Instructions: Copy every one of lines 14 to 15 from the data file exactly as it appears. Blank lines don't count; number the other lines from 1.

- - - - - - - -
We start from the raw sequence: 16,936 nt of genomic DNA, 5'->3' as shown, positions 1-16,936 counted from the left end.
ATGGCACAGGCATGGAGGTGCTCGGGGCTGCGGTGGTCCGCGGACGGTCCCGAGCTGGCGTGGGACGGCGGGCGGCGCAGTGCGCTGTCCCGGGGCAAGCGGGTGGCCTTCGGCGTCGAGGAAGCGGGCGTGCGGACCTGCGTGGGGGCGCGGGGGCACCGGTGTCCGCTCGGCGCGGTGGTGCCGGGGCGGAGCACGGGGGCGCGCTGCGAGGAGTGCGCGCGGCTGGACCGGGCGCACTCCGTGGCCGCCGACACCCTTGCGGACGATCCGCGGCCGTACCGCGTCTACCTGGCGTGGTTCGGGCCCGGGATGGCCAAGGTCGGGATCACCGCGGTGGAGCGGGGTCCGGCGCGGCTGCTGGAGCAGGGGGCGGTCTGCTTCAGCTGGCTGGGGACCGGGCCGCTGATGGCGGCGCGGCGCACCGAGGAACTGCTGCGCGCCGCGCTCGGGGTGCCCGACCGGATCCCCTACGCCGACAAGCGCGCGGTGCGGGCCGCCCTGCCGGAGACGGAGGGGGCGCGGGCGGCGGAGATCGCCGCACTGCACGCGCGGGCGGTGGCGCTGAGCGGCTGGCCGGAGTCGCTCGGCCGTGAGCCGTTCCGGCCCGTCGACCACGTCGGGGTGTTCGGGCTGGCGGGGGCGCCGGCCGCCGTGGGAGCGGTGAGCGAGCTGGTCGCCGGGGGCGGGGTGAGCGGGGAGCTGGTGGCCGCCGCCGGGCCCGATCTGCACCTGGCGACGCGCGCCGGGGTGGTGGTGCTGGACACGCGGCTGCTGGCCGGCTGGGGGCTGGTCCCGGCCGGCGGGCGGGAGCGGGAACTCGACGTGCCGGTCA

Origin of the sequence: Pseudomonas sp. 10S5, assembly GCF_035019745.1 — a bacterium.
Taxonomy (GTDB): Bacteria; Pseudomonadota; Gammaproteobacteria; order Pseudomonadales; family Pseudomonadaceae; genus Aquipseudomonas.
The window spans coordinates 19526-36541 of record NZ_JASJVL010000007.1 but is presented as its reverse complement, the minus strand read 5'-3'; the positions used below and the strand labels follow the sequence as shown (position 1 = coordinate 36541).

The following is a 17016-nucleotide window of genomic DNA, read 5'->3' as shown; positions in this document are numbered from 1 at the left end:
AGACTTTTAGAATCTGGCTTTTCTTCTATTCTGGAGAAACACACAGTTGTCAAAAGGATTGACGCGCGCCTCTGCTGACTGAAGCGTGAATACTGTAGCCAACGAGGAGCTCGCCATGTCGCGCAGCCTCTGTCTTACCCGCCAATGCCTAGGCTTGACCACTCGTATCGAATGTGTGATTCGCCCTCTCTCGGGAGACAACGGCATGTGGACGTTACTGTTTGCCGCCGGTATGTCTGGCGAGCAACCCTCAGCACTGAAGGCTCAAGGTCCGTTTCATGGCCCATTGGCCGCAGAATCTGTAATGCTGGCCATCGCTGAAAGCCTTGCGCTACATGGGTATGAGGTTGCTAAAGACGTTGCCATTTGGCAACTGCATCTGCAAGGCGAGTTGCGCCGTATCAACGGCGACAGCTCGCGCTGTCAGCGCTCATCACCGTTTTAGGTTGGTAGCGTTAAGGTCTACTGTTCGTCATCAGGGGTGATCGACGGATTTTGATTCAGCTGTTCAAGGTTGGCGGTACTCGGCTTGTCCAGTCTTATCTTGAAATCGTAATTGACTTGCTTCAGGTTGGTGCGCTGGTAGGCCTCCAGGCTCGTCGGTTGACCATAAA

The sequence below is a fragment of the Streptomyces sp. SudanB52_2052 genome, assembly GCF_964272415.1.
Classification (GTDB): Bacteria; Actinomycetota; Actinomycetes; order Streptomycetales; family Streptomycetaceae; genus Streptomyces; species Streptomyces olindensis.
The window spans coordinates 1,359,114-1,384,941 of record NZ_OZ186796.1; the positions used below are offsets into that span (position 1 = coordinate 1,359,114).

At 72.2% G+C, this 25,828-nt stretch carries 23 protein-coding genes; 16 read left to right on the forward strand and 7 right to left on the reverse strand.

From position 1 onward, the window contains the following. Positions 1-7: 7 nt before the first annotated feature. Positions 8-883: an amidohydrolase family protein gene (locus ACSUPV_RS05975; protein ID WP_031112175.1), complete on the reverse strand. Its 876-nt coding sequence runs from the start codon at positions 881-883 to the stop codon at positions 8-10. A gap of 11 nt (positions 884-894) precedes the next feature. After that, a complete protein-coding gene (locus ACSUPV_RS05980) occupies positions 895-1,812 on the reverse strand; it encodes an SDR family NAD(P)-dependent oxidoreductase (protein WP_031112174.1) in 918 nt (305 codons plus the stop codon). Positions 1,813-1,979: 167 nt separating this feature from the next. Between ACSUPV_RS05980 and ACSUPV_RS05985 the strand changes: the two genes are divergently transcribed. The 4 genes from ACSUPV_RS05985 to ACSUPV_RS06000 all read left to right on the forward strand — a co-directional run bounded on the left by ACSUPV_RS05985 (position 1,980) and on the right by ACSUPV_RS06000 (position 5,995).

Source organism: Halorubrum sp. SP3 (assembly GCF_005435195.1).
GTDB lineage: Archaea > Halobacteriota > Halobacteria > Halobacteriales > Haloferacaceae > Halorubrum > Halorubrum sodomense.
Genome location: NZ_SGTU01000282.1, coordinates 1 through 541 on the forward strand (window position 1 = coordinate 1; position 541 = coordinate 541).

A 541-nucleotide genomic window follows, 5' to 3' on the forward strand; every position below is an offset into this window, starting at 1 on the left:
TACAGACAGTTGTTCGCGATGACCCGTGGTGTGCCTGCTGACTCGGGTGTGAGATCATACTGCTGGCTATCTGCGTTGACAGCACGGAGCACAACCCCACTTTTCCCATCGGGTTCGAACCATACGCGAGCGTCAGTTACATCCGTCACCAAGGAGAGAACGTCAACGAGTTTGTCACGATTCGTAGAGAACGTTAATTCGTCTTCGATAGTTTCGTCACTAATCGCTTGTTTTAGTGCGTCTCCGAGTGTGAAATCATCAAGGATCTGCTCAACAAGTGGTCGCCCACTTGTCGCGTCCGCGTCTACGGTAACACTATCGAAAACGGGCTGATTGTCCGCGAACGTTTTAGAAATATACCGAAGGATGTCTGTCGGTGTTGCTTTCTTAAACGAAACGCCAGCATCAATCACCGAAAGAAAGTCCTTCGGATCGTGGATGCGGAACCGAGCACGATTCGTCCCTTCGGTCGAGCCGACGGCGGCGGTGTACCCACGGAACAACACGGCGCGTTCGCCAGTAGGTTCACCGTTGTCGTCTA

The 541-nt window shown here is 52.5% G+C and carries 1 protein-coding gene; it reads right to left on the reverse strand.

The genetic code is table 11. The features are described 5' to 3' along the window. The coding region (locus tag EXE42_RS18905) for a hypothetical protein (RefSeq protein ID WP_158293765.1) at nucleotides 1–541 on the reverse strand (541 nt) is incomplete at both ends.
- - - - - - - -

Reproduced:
GTDB lineage: Archaea > Halobacteriota > Halobacteria > Halobacteriales > Haloferacaceae > Halorubrum > Halorubrum sodomense.
Genome location: NZ_SGTU01000282.1, coordinates 1 through 541 on the forward strand (window position 1 = coordinate 1; position 541 = coordinate 541).